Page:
446 F2d 468 United States v. Boswell

446 F.2d 468

UNITED STATES of America, Appellee,
Bernell Scott BOSWELL, Appellant.

No. 25640.

United States Court of Appeals, Ninth Circuit.

Aug. 10, 1971.

Michael E. Somers (argued), of Somers, Fox, Freis & Kallen, Santa Monica, Cal., for appellant.

David Fox, Asst. U.S. Atty. (argued), William M. Byrne, Jr., U.S. Atty., Los Angeles, Cal., for appellee.

Before HAMLEY, BROWNING, and ELY, Circuit Judges.

ELY, Circuit Judge:

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Boswell was convicted for having failed to report for induction into the Armed Forces, in violation of 50 U.S.C.App. 462(a). Boswell here concedes that he disobeyed the Order to Report, but he maintains that the Order was invalid. We disagree; hence, we affirm the judgment of the District Court.


Boswell first argues that he should have been found disqualified for military service at his pre-induction physical examination. He contends that he was found by the examining physician to suffer from 'chronic allergic rhinitis,' a condition Boswell claims to be prima facie disqualifying. The contention is without merit. First, it is unclear from the medical report whether the 'finding' at issue was even made by the physician as a medically diagnostic conclusion; it could well be merely a report of a representation made by Boswell himself during the taking of his medical history. Assuming, however, that the 'finding' reflects the genuine conclusion of the medical examiner, it nevertheless does not dictate the registrant's automatic disqualification for military service.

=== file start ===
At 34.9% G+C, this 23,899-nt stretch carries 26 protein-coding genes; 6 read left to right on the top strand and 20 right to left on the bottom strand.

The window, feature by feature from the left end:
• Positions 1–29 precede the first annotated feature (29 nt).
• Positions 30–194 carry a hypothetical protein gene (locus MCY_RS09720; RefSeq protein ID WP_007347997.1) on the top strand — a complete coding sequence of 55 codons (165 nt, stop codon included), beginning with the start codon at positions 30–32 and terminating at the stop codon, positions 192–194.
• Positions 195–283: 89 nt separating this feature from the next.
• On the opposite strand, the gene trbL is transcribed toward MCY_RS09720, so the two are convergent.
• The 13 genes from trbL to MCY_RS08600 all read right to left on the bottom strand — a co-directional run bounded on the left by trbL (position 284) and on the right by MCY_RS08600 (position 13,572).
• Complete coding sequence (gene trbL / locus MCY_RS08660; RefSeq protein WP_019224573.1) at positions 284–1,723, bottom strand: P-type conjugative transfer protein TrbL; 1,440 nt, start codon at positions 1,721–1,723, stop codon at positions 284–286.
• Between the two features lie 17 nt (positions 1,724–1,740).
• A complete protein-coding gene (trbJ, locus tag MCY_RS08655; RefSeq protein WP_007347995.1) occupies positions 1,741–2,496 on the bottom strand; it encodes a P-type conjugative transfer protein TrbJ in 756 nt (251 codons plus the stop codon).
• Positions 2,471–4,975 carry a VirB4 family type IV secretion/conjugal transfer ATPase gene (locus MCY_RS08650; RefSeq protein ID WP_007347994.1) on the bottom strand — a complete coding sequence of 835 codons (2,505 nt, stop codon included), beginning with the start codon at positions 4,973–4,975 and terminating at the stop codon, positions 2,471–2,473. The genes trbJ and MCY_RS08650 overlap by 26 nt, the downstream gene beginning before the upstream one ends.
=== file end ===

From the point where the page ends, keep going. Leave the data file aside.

Army Regulation 40-501, the pertinent subsections of which are set out in the margin,1 specifies only particlar forms of 'rhinitis' as prescribed causes for rejection. Boswell's counsel advances an ingenious semantic argument that his client's condition is equivalent to 'chronic atrophic rhinitis,' made disqualifying by the regulation. However, he presented no medical evidence in the District Court, and there is no suggestion, other than his ambiguous references to the Merck Manual, to support his contention. We are therefore not persuaded by his logic. If Boswell suffers from anyghing, it is hay fever (allergic rhinitis), a condition which, according to the Regulations, is disqualifying only 'if severe(,) and if not controllable by antihistamines or by desensitization, or both.' There is no indication whatsoever, in the record before us, that Boswell's allergy is disqualifying under this standard, and we are in no position to question the examining physician's critical, ultimate conclusion that, in fact, it was not.


Boswell next contends, in effect, that to sustain his conviction would do violence to his due process rights, inasmuch as his timely claim for a conscientious objector (C.O.) deferment, through no fault of his own, was not considered by his local Selective Service Board. There was testimony in the District Court that, within two weeks of his initial classification, Boswell requested a SSS Form 150 from his local Board, completed it, and mailed it back to the Board. The Form was, however, never received by the Board, and it therefore never considered the C.O. claim that, according to Boswell, was properly presented.